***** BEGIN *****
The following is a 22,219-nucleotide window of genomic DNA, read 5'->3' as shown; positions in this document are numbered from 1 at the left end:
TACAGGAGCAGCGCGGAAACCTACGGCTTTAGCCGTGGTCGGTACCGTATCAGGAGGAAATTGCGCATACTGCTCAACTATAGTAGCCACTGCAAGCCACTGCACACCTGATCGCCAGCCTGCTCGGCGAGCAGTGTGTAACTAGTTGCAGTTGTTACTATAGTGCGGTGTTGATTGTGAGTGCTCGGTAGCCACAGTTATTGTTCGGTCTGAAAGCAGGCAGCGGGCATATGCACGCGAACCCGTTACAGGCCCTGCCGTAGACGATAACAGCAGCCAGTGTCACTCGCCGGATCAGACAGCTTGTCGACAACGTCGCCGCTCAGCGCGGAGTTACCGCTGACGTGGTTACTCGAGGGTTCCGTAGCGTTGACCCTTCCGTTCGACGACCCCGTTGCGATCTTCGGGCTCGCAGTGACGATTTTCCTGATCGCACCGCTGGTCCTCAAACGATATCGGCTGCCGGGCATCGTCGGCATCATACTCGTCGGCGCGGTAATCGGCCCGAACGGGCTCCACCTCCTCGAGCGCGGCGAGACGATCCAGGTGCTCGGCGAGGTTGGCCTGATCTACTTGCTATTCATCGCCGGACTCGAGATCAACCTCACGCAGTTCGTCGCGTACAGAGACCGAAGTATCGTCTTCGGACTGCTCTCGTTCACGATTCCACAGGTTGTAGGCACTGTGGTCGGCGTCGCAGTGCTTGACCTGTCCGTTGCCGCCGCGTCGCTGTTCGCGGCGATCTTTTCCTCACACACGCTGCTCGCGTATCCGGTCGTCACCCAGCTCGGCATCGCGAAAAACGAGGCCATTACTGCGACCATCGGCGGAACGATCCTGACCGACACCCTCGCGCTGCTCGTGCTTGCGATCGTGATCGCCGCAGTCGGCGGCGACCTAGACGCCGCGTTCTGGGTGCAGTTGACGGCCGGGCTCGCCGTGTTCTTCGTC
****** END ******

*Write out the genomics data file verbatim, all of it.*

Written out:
The following is a 22,219-nucleotide window of genomic DNA, read 5'->3' as shown; positions in this document are numbered from 1 at the left end:
TACAGGAGCAGCGCGGAAACCTACGGCTTTAGCCGTGGTCGGTACCGTATCAGGAGGAAATTGCGCATACTGCTCAACTATAGTAGCCACTGCAAGCCACTGCACACCTGATCGCCAGCCTGCTCGGCGAGCAGTGTGTAACTAGTTGCAGTTGTTACTATAGTGCGGTGTTGATTGTGAGTGCTCGGTAGCCACAGTTATTGTTCGGTCTGAAAGCAGGCAGCGGGCATATGCACGCGAACCCGTTACAGGCCCTGCCGTAGACGATAACAGCAGCCAGTGTCACTCGCCGGATCAGACAGCTTGTCGACAACGTCGCCGCTCAGCGCGGAGTTACCGCTGACGTGGTTACTCGAGGGTTCCGTAGCGTTGACCCTTCCGTTCGACGACCCCGTTGCGATCTTCGGGCTCGCAGTGACGATTTTCCTGATCGCACCGCTGGTCCTCAAACGATATCGGCTGCCGGGCATCGTCGGCATCATACTCGTCGGCGCGGTAATCGGCCCGAACGGGCTCCACCTCCTCGAGCGCGGCGAGACGATCCAGGTGCTCGGCGAGGTTGGCCTGATCTACTTGCTATTCATCGCCGGACTCGAGATCAACCTCACGCAGTTCGTCGCGTACAGAGACCGAAGTATCGTCTTCGGACTGCTCTCGTTCACGATTCCACAGGTTGTAGGCACTGTGGTCGGCGTCGCAGTGCTTGACCTGTCCGTTGCCGCCGCGTCGCTGTTCGCGGCGATCTTTTCCTCACACACGCTGCTCGCGTATCCGGTCGTCACCCAGCTCGGCATCGCGAAAAACGAGGCCATTACTGCGACCATCGGCGGAACGATCCTGACCGACACCCTCGCGCTGCTCGTGCTTGCGATCGTGATCGCCGCAGTCGGCGGCGACCTAGACGCCGCGTTCTGGGTGCAGTTGACGGCCGGGCTCGCCGTGTTCTTCGTC